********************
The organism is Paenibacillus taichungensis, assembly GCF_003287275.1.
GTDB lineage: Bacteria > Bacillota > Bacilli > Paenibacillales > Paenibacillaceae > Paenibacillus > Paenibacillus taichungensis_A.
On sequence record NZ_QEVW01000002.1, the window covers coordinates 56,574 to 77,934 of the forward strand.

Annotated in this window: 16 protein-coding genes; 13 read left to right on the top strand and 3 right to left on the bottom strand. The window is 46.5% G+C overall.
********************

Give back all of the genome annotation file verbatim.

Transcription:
The organism is Paenibacillus taichungensis, assembly GCF_003287275.1.
GTDB lineage: Bacteria > Bacillota > Bacilli > Paenibacillales > Paenibacillaceae > Paenibacillus > Paenibacillus taichungensis_A.
On sequence record NZ_QEVW01000002.1, the window covers coordinates 56,574 to 77,934 of the forward strand.

Annotated in this window: 16 protein-coding genes; 13 read left to right on the top strand and 3 right to left on the bottom strand. The window is 46.5% G+C overall.